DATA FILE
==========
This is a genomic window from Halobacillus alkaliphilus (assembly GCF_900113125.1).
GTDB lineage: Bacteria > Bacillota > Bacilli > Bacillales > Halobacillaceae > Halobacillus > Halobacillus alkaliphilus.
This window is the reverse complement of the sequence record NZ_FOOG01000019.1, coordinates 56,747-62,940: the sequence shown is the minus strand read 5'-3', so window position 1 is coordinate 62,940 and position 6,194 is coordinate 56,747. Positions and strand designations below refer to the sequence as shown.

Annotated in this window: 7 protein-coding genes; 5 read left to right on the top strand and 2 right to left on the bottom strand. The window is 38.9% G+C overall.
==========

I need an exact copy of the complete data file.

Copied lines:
This is a genomic window from Halobacillus alkaliphilus (assembly GCF_900113125.1).
GTDB lineage: Bacteria > Bacillota > Bacilli > Bacillales > Halobacillaceae > Halobacillus > Halobacillus alkaliphilus.
This window is the reverse complement of the sequence record NZ_FOOG01000019.1, coordinates 56,747-62,940: the sequence shown is the minus strand read 5'-3', so window position 1 is coordinate 62,940 and position 6,194 is coordinate 56,747. Positions and strand designations below refer to the sequence as shown.

Annotated in this window: 7 protein-coding genes; 5 read left to right on the top strand and 2 right to left on the bottom strand. The window is 38.9% G+C overall.